Kesler, however, makes note of an important contribution on FDR’s part. In his 1936 nomination acceptance speech, FDR saw the importance of seeking “not merely to make Government a mechanical implement, but to give it the vibrant personal character that is the very embodiment of human charity.” (We see this same sentiment in President Obama today, who often reminds us to “be our brother's keeper,” and to “let our politics reflect that spirit as well.”)
FDR's contributions culminated in the introduction of his “Second Bill of Rights,” or the “economic” bill of rights. With rights to a “decent home,” “adequate medical care,” and “good education,” the government’s ideal role became that of a warmhearted caregiver.
But this was still not enough. We need “not just equality as a right and a theory,” Lyndon Johnson reminded us, “but equality as a fact and equality as a result.” This put the country on a dangerous path, Kesler writes, where “equal opportunity was on the way to being replaced by equal results.”
But somewhere along the line, things started to go bad. Sure, we knew that the progressive Darwinism of Wilson led him into racism and eugenics, and we knew that the New Deal was more or less an economic failure, but these men were just relics of a time gone by. We had progressed beyond these old progressives, and now the progress was really progressing!
Alas, not quite. As Kesler points out, the philosophy of progressive liberalism made “the very possibility of a meaningful universe” into “folly.”
“Liberalism’s old-time religion,” Kesler writes of the late '60s, “that belief in rational progress, didn’t appeal because progressivism had been discredited… by the results of progress itself — the Bomb, not to mention the Holocaust, two world wars, Jim Crow, and now the Cold War and Vietnam.”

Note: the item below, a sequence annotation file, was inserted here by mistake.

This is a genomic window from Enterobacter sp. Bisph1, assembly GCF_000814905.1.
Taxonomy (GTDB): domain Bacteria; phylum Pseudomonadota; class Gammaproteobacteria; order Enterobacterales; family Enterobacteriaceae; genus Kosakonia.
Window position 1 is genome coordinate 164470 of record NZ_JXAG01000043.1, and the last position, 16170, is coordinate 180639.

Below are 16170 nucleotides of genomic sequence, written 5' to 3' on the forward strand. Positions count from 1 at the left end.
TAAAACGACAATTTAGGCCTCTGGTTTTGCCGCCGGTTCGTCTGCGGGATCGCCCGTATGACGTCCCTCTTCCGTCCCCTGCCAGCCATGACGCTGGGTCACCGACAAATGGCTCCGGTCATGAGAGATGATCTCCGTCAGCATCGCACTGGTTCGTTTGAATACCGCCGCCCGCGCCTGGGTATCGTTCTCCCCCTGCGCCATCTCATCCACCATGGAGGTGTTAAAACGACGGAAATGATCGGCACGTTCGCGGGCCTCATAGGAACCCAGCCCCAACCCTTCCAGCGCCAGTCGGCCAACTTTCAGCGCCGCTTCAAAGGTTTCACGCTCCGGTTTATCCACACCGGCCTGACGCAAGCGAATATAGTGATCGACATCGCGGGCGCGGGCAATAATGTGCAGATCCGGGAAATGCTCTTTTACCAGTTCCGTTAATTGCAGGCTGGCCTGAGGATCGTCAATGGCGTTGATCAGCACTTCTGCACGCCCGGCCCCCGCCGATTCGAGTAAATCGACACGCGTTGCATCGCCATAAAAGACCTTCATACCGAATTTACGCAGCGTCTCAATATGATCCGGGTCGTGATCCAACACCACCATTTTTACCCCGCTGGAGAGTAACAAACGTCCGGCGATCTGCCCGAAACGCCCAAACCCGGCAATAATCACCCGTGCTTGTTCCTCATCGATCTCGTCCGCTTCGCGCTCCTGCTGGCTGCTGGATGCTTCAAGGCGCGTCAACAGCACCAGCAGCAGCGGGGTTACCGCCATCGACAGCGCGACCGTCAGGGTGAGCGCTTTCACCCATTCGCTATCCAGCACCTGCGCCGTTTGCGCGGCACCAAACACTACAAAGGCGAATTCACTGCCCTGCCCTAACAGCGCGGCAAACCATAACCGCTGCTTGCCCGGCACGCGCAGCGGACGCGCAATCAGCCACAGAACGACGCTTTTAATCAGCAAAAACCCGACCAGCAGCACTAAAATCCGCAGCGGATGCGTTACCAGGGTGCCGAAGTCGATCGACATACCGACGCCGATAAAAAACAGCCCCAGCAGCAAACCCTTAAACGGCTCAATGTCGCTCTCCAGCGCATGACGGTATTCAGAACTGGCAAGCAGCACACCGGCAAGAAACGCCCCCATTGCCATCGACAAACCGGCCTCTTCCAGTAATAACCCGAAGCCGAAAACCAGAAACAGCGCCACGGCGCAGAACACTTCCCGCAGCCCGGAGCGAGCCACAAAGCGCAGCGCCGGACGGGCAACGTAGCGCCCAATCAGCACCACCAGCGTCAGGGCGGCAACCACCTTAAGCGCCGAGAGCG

So all this reason and science gave way to the next best thing: young people taking “feelings as their guide to ethics.” We all know where that went – free love, the sexual revolution, the pill, abortions, and a mighty distrust of government that came to the fore during the Watergate scandal.
The feeling would be best expressed in then-President Jimmy Carter’s "Crisis of Confidence” speech, where he declared the threat to be “a crisis that strikes to the very heart and soul and spirit of our national will. We can see this crisis in the growing doubt about the meaning of our own lives and in the loss of a unity and of purpose for our nation.”
Barack Obama was going to change all that. He was an old-style progressive, sure — he thought the Founders were products of their times who didn’t see black people as having rights, he believed government would be more effective if it operated like the military — but he was cool. Young folks were excited as the prospect of a president that understood why government wasn’t working and was going to change it.
In the president, many saw the ultimate union of the old left and the new left, the re-coupling of government-first progressives and generations of the socially and sexually “liberated.”
And then reality set in. A “humanitarian” intervention in Libya, a re-escalation of Middle East radicalism and violence, record numbers of drone strikes, one of the slowest economic recoveries in history, unconstitutional use of the waiver authority to re-write the TANF welfare law, abuse of executive discretion to avoid enforcing immigration laws, a brutal fight to pass Obamacare that culminated in one of the most complex laws in American history (underwritten by big pharmaceutical companies), record deficits and debt, and a looming “fiscal cliff” that grew out of an inability to effectively compromise with congressional leaders.
For Charles Kesler, the great crisis facing progressive liberalism is that 100 years after the 1912 election of Woodrow Wilson, President Obama has failed to bring together the great union of the left that his candidacy promised. Without that union, confidence in the left will continue to decline and their political philosophy will continue to fail.
The book is dedicated to the late William F. Buckley, Jr., founder of National Review and one of the fathers of the modern conservative movement. Kesler’s subtle message seems to be that Buckley, the great fusionist who brought together traditional conservatives, libertarians, and anti-communists, was able to build the united front which progressives currently lack.
Now, with liberalism sinking into an existential crisis, perhaps it’s time for the left to admit that they have failed the test of history.